Yesterday I traced the spirituality of a Zen Garden stroll, then of meditation based on the ancient Eastern insight that, as the Upanishads says:
This whole universe is Brahman… He who consists of mind, whose body is the breath of life… He is my Self within the heart, smaller than a grain of rice or a barley-corn… greater than the earth.
Mysticism is the general name for this insight: that, in a nutshell (or a barley-corn), God “is my Self within the heart.” All major religions have their mysticisms, because all have believers who’ve experienced the transcendent God within their hearts. Islam has Sufis. Christianity has monastic life, with meditation its core practice: the discipline of disposing oneself for direct experience of the divine. Often called “contemplative prayer,” it’s widely practiced by ordinary Christians as well.
Though contemplation, meditation, and mysticism aren’t always interchangeable, they can be for my purpose here. All religions are definitely not interchangeable, but they all share the mystical spiritual experience. This is logical, since there’s only one God; and direct experience of God would be as unmediated as an experience can be.
When mystics describe their experience, it’s mediated by the concepts of their particular religion. But common images recur.
Especially the mirror. “Man was made in order that in his emptiness and purity of heart he might mirror the purity and freedom of God and thus be perfectly one with Him” (Thomas Merton). This is also what an ancient Sufi heard when asking God why we’re made: “The wisdom of My creating you is to see My vision in the mirror of your spirit, and My love in your heart.” And in Satori (Zen Enlightenment), “the mirror of mind… seems so thoroughly swept clear as not to leave a particle of dust on it” (scholar D. T. Suzuki).
Dusting clean the mirror of mind or heart is lifelong work, all religions agree. You don’t just grab a rag and—behold! all is clear. Before the mirror can “reflect the primordial divine light,” writes a scholar of Sufism, “it must be polished by constant asceticism until all dust and rust have disappeared.”
Asceticism, self-surrender, and renunciation are mysticism’s musts. A daily grind on hands and knees, scrubbing at the soul’s grit, soaking the rag with repentant tears, dying with Christ, struggling toward Nirvana: getting to see the inner light is no picnic. It’s a pain (though a labor of love). Ego dies hard. But when the dust does clear, the soul and God (says a Sufi poet) reflect one another like mirrors, two lovers contemplating each other’s gaze. “When,” a Zen master confirms, “you surrender all that belongs to your inmost self, you gain peace.”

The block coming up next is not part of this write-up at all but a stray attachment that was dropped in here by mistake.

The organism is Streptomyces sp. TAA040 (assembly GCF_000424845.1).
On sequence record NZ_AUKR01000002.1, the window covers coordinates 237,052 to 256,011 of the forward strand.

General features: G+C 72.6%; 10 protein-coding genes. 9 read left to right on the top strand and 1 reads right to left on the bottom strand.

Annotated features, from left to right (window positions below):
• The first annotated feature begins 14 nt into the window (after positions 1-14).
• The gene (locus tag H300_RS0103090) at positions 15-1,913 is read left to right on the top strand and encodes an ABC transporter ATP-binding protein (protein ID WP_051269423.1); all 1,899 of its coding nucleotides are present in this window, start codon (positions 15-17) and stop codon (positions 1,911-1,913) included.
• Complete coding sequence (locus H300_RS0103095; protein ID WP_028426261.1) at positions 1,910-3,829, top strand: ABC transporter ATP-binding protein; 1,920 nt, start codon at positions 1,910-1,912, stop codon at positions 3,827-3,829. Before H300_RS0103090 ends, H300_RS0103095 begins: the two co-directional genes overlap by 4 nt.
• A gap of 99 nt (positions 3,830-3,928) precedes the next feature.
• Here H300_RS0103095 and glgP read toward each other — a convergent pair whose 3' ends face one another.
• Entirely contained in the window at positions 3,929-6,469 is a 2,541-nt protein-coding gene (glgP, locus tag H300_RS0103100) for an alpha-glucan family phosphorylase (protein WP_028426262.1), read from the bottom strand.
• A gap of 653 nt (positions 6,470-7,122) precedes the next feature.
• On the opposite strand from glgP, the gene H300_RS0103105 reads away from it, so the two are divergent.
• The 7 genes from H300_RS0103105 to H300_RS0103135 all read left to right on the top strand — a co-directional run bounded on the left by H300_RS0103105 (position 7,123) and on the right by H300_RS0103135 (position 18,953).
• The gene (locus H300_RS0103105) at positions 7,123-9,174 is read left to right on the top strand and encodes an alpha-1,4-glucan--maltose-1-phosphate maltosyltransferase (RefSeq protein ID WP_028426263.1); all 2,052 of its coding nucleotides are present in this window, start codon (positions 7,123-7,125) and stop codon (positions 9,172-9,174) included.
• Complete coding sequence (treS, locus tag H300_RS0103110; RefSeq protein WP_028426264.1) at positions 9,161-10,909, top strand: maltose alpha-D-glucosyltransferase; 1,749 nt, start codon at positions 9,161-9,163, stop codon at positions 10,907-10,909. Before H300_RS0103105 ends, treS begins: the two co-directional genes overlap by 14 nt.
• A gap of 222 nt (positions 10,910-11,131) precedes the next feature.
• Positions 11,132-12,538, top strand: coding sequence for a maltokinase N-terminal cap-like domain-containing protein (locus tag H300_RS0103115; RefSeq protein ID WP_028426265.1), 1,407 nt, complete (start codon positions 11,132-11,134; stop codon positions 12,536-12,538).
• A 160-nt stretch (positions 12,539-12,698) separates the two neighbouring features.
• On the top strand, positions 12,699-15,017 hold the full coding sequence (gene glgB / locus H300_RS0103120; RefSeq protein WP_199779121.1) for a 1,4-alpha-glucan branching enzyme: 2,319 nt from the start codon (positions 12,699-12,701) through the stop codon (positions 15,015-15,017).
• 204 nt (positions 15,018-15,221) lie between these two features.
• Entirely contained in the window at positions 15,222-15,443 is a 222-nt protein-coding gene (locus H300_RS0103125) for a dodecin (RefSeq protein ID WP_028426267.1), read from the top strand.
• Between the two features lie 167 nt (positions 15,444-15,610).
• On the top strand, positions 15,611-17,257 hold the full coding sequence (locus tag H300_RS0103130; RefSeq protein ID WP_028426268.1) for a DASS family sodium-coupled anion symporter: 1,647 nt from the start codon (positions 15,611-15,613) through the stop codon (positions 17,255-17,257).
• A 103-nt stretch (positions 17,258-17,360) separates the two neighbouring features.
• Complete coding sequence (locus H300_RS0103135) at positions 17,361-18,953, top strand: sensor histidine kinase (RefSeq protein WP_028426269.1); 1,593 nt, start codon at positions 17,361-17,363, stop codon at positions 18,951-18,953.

I’m personally not good at self-surrender. But for years I’ve been trying: practicing a daily meditation that draws on Buddhism, the Gita, and Christian contemplative prayer. I practice. It’s a clumsy, distracted practice. My inner mirror has never been swept clear; I’ve had no dazzling mystic vision. I’ve rarely, during these attempted contemplative times, even felt inner peace.
Bundled in blankets, I’d been waiting each day for the promised repairman. He finally came on Day Five, banged in the basement, then pronounced the furnace “Fixed!” But on Day Six, when I woke and turned up the thermostat, the furnace balked.
Argh! As the house temperature dropped, my emotional temperature rose. Blood boiling, heart racing with rage, every exasperation cliché fit my mood. Another day’s plans ruined; another day’s work lost.
During the hour’s wait before the repair office would open so I could call, I was too full of agitated lines to achieve anything like an “emptying” state. At such times, I’d learned over the years, the only hope is to drown out the inner racket with words from another realm. I grabbed my current meditation text from the fifteenth-century spiritual classic, The Imitation of Christ:
All our peace, while we be in this mortal life, standest more in meek suffering of troubles, and of things that be contrarious unto us, than in not feeling them: for no man may live here without some trouble. Therefore, he that can best suffer shall have most peace.
I wasn’t dignifying this furnace nuisance as a huge trouble. But it was contrarious unto me, for sure. Repeating this passage for an hour like a mantra, I heard it saying that, paradoxically, this trivial trouble might be a gift—if I got through it meekly. “Meek suffering” I understood as Buddhist self-surrender: feeling the natural irritation while also foregoing it; foregoing, that is, the instinct to force it on someone else.
Raging at the repair department’s receptionist would be forcing her to deal with it—which seemed both violent and unfair. Just because my day had begun contrarily, should hers have to? Whose day is this, anyway (I heard Buddhism asking)? What makes me claim it as “mine”? This day the Lord has made, sings the Hebrew psalmist. This whole universe is Brahman, and He is my Self within the heart, the Self in whom (Christ and Krishna declare) peace subsists.
Let that Self speak to the receptionist instead of this infuriated one, I prayed as I dialed.
The prayer was answered. “You sound cheerful,” she said, when I’d told my tale of woe.
Hanging up, I sat transfixed. It seemed as if—for that instant speaking to her—I’d touched base with transcendence. Though I’d felt agonizingly unpeaceful, a peace more inner and more outer than mere feelings had spoken through my voice. So a person had been spared violence.
I was as grateful as if I’d been about to stab her, and an angel had stayed my hand.
Peggy Rosenthal is director of Poetry Retreats and writes widely on poetry as a spiritual resource. Her books include Praying through Poetry: Hope for Violent Times (Franciscan Media), and The Poets’ Jesus (Oxford). See Amazon for full list. She also teaches an online course, “Poetry as a Spiritual Practice,” through Image’s Glen Online program.